Multi-City DevNet Hackathon 2019

Under the leadership and expertise of Cisco and DevNet, the first nationwide DevNet hackathon was hosted at ITECH in Hamburg, in which a total of three schools - ITECH Hamburg, MMBbS Hannover and OSZ IMT Berlin - competed.

Networks are getting bigger, more complex and more demanding due to dynamic changes. Conventional network components equipped with intelligence and working independently are no longer up to these requirements. Changes require a lot of manual effort, since configurations have to be adapted on many individual devices. This is made even more complex by different operating systems or software versions. At the same time, the susceptibility to errors in the network increases.

Software-Defined Networking (SDN) is moving away from the concept of distributed intelligence and the use of different operating systems. The intelligence of the network is moved to a central instance and the configuration of individual devices or operating systems is superfluous. The goal is to reduce network maintenance and administration while increasing intelligence and flexibility. In addition, the hardware can concentrate on its actual task, data forwarding, and is relieved of control and management functions. Network structures are virtualized, functions are dynamically assigned and removed via software interfaces via a controller, depending on the needs of the users and the company's security policy.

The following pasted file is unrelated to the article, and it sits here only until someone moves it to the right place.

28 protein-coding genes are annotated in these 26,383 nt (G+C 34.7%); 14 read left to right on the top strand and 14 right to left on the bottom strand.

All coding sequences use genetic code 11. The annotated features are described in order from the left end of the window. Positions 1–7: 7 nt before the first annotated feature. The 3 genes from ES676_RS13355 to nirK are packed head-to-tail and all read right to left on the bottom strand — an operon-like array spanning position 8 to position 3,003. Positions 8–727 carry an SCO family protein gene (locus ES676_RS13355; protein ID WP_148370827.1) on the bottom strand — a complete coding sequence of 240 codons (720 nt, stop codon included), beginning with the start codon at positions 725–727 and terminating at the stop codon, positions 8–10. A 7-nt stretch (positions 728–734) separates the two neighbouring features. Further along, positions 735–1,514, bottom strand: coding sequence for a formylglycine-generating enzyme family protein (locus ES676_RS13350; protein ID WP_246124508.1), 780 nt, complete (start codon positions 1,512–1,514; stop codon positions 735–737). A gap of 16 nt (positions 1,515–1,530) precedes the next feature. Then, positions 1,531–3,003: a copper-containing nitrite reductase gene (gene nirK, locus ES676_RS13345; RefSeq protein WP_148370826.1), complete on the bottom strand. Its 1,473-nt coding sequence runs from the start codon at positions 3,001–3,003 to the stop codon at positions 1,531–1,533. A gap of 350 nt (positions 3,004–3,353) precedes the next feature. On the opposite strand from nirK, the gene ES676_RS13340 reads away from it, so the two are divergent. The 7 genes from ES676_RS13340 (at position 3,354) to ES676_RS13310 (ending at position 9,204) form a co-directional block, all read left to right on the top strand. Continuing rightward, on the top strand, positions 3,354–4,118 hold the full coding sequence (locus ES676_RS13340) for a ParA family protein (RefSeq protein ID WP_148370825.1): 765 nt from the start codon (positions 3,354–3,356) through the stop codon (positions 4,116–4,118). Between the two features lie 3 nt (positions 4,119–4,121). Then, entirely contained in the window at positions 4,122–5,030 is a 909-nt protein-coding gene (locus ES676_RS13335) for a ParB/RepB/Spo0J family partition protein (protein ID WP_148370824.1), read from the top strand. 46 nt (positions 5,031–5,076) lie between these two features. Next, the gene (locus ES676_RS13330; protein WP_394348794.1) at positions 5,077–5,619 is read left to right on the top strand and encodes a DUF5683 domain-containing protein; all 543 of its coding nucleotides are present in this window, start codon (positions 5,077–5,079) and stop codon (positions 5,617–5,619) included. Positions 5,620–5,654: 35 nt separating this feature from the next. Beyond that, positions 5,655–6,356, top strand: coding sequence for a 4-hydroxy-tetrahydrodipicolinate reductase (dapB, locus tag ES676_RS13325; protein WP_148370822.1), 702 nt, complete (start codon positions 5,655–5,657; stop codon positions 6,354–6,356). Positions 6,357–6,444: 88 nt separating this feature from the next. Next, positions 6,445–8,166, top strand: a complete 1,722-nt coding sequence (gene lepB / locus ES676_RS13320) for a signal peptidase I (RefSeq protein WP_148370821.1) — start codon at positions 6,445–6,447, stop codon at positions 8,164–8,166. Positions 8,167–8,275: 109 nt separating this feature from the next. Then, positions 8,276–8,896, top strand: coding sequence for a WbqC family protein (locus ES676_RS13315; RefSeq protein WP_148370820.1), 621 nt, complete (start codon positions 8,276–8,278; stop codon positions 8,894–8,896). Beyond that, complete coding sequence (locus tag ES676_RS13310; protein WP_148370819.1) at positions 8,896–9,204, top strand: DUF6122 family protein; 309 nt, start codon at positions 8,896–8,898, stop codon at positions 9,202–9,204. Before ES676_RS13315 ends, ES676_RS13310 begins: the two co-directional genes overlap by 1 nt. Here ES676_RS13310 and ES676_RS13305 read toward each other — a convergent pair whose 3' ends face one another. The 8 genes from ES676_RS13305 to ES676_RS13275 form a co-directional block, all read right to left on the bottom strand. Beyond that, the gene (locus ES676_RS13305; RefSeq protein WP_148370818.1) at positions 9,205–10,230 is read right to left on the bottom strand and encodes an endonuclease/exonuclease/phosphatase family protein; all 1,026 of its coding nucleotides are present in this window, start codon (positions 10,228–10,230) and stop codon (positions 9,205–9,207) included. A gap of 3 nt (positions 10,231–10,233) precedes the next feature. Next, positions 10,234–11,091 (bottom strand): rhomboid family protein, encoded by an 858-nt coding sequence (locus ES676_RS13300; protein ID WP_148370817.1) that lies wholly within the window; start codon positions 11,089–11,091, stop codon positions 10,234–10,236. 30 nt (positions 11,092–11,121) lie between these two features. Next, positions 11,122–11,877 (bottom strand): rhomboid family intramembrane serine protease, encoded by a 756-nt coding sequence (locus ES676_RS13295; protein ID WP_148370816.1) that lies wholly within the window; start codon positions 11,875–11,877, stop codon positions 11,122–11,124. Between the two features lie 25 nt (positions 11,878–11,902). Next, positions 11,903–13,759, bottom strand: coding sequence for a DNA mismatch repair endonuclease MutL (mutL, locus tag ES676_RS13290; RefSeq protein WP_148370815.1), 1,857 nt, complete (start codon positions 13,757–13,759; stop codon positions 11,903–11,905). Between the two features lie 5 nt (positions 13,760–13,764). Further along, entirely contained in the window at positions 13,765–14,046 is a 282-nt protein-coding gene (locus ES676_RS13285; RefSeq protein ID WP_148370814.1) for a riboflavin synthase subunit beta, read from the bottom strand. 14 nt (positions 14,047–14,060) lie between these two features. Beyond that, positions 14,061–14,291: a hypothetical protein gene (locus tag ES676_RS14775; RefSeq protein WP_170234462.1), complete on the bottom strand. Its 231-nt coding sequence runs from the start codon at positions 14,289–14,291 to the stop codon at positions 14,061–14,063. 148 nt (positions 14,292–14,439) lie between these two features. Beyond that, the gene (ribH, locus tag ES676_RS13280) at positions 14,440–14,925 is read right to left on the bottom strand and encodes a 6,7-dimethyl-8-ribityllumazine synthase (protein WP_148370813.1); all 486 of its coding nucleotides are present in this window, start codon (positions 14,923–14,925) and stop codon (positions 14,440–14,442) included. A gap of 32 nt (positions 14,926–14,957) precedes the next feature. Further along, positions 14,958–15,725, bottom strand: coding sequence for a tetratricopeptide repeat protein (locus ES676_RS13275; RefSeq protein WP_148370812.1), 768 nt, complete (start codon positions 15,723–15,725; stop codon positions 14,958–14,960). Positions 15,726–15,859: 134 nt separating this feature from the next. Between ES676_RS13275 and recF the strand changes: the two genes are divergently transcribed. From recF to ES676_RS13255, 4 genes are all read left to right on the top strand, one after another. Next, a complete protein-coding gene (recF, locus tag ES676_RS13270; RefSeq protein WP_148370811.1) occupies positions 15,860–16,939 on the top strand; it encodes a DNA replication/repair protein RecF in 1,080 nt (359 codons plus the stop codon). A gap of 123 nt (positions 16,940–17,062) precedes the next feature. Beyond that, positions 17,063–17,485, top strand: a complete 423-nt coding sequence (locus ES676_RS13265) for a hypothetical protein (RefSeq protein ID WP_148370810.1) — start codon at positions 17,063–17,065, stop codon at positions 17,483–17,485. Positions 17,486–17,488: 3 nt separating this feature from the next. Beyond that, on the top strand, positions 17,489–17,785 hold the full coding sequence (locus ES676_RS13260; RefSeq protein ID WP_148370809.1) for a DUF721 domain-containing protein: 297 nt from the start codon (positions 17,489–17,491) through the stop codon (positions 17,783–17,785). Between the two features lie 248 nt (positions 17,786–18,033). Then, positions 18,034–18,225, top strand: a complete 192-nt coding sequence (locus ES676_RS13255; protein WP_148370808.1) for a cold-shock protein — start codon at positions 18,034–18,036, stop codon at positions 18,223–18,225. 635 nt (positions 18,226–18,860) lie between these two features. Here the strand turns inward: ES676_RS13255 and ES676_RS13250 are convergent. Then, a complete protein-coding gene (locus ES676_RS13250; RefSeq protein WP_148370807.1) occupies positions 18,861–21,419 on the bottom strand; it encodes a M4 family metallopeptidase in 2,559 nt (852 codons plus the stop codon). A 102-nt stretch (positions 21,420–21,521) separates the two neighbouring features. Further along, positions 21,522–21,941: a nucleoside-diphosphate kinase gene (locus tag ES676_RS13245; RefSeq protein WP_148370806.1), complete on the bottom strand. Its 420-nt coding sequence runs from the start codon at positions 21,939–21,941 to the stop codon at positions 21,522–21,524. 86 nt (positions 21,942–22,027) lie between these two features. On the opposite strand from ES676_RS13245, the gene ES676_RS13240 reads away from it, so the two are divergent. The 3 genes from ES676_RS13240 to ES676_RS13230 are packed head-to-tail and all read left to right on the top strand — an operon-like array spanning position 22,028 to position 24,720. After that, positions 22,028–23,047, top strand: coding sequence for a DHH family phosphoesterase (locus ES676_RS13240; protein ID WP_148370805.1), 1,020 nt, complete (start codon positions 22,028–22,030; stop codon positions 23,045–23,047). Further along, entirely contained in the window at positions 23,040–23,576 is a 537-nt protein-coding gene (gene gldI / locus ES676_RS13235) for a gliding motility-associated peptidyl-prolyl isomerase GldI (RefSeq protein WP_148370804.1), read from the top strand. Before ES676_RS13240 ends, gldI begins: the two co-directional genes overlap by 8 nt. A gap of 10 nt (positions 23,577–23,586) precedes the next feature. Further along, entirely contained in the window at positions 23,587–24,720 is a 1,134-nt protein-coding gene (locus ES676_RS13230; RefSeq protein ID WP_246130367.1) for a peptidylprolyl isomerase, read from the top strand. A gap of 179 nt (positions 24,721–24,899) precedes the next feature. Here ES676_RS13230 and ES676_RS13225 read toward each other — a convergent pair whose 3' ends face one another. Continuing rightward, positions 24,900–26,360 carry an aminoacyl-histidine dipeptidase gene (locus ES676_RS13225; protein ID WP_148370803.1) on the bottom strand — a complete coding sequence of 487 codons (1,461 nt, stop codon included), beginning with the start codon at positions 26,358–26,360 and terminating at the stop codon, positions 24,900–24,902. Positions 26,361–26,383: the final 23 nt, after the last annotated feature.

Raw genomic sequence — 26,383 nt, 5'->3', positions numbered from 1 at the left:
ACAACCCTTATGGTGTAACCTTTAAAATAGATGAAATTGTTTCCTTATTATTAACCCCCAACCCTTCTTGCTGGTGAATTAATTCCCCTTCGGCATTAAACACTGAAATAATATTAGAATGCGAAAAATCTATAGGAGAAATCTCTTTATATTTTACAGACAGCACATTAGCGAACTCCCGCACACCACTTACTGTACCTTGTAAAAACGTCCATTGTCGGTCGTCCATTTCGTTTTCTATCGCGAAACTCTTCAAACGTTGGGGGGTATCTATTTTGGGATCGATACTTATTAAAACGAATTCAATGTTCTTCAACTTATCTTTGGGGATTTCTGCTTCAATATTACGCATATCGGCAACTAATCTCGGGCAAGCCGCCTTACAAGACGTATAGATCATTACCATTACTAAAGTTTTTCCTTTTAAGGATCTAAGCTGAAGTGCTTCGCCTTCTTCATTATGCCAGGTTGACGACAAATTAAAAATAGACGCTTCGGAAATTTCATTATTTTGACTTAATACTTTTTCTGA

This is where our DevNet Hackathon comes in with the topic

„Understand the value of APIs for social and economic development in realization on the base of individual skills and the concept of collaboration in teamwork“

Day 1

Monika Stausberg and Ulrich Stritzel welcome the participants at ITECH and present the agenda for the three days: The first day will be largely marked by the "Ideation" phase. The main theme of the hackathon is "Integrated and Adaptable Networks for Human Needs". Day 2 focuses on prototyping, the development and concretisation of a solution. On the third day, the preparation for the pitch, the presentation of the solution and the prototype in front of the jury begins.

The technical team of Cisco, Eugene Morozov and Serges Nanfack, presents the Cisco Design Thinking approach, which is used for the idea phase. Six groups, each made up of participants from the three schools, use the "Empathy Map" to discuss the target group and the problem they want to focus on.

Day 2